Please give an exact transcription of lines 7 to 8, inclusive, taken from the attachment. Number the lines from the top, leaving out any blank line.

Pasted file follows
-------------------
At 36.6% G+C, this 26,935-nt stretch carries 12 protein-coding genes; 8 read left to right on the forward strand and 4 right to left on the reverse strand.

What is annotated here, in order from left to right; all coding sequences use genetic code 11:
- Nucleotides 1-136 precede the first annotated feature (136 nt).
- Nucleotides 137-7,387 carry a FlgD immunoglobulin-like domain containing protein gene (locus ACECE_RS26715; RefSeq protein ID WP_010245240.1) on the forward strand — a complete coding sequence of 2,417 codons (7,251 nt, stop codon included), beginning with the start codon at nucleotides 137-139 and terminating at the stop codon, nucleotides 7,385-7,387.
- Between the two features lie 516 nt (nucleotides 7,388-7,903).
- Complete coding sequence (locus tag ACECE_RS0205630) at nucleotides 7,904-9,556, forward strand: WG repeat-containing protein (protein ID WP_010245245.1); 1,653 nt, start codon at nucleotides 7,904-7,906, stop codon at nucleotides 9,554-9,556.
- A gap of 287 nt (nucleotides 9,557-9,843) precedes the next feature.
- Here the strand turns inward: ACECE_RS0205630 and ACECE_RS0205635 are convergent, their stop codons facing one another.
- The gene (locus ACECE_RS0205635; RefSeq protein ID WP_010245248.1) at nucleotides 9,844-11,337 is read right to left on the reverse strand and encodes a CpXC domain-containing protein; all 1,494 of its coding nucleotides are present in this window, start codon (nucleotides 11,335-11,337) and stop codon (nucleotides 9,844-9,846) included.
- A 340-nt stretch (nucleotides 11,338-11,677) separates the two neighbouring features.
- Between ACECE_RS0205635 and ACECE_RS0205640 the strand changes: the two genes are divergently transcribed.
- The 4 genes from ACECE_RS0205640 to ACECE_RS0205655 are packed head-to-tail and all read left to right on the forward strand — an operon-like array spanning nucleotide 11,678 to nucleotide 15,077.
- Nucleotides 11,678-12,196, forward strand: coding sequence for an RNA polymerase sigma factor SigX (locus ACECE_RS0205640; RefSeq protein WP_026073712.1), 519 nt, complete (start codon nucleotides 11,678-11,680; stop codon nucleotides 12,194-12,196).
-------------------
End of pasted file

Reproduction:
- A gap of 287 nt (nucleotides 9,557-9,843) precedes the next feature.
- Here the strand turns inward: ACECE_RS0205630 and ACECE_RS0205635 are convergent, their stop codons facing one another.